AUSTIN, Texas (AP) — The sweeping case challenging how Texas public schools are funded entered a new phase Tuesday, now focusing on efficiency with testimony from a suburban Fort Worth mother who home-schooled her fifth-grader for a year because there was no space at a local charter school.
The case before state District Judge John Dietz focuses on $5.4 billion lawmakers voted to cut from public schools and educational grant programs in 2011.
In the final weeks of the case brought by more than 600 school districts against the state, attorneys are trying to define what qualifies as the most efficient way for Texas to spend money on public schools. They'd like to see more charter schools and reforms that would allow for more competition to prevent public schools from holding what they call a monopoly.
Their opening witness Tuesday was 11-year-old Bo Smedshammer, a sixth-grader at Classics Academy in Arlington, a charter school. Last year, he was homeschooled by his mother, Andrea, while two of his siblings attended the Classics Academy.
"I was put on a waiting list and there was no spots open for fifth grade," he explained.
Smedshammer said he wanted to go to the Classics Academy "because of all the fun things that my brother and sister got to do."
"I was just watching them and felt left out," he said, adding that he is much happier studying at the school "because I get to interact with other kids and be more social instead of staying at home."
The family lives in Mansfield outside Fort Worth, and the children would have attended school in the Mansfield Independent School District. Andrea Smedshammer was up next and said, "I had several friends personally who pulled their kids out of that school because of the drug activity and gangs."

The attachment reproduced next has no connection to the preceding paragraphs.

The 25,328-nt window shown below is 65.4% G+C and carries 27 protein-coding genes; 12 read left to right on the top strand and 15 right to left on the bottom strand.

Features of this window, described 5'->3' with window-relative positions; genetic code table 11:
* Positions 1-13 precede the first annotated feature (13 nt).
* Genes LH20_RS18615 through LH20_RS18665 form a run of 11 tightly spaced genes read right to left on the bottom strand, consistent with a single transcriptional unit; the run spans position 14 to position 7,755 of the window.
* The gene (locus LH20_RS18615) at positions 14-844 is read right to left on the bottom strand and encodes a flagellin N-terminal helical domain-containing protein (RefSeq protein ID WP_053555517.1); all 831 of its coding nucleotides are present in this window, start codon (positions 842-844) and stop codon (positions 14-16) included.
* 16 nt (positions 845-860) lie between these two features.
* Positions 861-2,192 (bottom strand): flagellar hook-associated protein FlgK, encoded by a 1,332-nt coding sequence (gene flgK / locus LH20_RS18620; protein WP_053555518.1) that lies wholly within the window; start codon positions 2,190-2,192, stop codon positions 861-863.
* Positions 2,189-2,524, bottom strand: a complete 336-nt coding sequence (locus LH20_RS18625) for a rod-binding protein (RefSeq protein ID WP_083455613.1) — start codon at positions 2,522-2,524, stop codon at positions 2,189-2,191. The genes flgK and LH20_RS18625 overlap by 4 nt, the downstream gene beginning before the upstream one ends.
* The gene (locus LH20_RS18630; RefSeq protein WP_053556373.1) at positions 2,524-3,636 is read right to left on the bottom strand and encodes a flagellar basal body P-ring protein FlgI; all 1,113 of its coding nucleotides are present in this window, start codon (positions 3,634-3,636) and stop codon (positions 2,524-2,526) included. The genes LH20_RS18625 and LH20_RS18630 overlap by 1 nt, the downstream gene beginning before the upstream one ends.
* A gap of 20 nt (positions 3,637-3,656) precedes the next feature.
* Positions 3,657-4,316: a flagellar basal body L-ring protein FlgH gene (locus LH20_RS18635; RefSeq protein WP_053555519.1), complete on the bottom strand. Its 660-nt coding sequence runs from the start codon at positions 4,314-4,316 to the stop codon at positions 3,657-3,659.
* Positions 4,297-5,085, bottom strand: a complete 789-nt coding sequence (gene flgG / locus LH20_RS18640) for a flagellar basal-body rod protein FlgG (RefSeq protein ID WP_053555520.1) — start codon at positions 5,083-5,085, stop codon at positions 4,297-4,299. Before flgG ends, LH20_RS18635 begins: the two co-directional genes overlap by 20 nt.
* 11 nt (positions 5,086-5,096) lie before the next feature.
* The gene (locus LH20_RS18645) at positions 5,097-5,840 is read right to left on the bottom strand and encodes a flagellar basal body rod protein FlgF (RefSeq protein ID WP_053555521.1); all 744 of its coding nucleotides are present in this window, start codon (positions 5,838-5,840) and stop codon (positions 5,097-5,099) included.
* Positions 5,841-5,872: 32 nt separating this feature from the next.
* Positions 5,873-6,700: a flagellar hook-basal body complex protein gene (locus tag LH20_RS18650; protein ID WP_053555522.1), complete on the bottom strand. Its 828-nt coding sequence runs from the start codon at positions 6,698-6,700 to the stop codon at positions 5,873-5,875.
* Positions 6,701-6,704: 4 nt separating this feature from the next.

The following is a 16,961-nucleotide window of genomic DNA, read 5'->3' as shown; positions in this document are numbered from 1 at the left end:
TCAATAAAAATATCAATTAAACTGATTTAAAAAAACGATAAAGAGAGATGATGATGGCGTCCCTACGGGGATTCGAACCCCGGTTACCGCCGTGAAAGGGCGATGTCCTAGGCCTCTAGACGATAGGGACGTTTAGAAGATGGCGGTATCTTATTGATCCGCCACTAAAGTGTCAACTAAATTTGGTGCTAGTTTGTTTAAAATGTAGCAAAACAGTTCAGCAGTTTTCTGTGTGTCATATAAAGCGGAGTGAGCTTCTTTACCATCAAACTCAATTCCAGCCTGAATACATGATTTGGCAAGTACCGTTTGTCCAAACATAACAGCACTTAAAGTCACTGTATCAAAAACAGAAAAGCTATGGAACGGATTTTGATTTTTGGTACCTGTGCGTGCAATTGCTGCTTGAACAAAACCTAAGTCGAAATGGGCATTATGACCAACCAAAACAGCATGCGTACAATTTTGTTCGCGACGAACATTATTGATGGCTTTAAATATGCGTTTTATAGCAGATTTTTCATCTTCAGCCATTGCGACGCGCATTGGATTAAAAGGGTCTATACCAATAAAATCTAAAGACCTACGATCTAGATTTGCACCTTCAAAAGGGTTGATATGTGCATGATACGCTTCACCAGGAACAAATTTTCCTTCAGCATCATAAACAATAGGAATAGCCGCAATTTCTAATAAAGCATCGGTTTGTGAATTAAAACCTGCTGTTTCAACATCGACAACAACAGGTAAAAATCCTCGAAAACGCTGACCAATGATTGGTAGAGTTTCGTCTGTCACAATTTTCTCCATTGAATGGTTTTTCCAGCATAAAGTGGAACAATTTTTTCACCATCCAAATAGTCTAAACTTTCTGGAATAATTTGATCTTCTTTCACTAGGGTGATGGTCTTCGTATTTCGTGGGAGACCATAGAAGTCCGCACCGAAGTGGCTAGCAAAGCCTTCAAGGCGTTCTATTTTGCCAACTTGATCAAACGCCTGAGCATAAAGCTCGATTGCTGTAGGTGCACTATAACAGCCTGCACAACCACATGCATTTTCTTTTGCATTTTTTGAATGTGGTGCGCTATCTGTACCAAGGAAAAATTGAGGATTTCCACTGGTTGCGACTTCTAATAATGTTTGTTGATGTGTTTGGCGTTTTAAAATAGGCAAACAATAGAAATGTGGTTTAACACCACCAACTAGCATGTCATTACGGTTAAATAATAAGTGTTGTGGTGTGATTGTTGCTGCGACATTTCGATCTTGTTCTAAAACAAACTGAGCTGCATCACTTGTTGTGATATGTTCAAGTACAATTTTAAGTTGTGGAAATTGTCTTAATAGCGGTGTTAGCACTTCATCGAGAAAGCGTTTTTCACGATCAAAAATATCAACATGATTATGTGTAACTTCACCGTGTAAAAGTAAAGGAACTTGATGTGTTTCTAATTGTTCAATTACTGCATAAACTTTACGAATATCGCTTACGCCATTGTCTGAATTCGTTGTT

Asked why she didn't simply put Bo in a private school, Smedshammer replied, "We just didn't have the financial means to do that."
The trial began in October and, until now, most of it has been districts trying to show that lawmakers were not giving them enough money from a broken tax system. However, a group of conservative activists argue that Texas should be getting more bang out of the bucks it is pouring into schools. They are asking Dietz to rule on the efficiency of the system in hopes of overhauling it.
One aspect they want to change is removing a current statewide cap that limits the number of charter school licenses issued across Texas at 215 — though operators can run multiple campuses using a single charter license.
Asked why she got involved in the case, Andrea Smedeshammer said: "I just want to be a voice for the families that had to go through what we went through. It was a really hard year."
Later Tuesday, Paul Hill, founder and now senior staff member at the Center on Reinventing Public Education at the University of Washington, testified. He focused on how public schools operate under mandates, which he said "limits their flexibility in problem solving."
Hill said state class-size limits, requirements for teacher certification and salary schedules are not necessarily problematic on their own but combine to restrict public schools' abilities to make the changes that are necessary to improve.
"In almost any other enterprise ... the management has the ability to make human resources changes to become more effective," Hill said. He said that if he were a principal and couldn't make staffing changes, "then the thing that matters most in my school is already decided by someone else."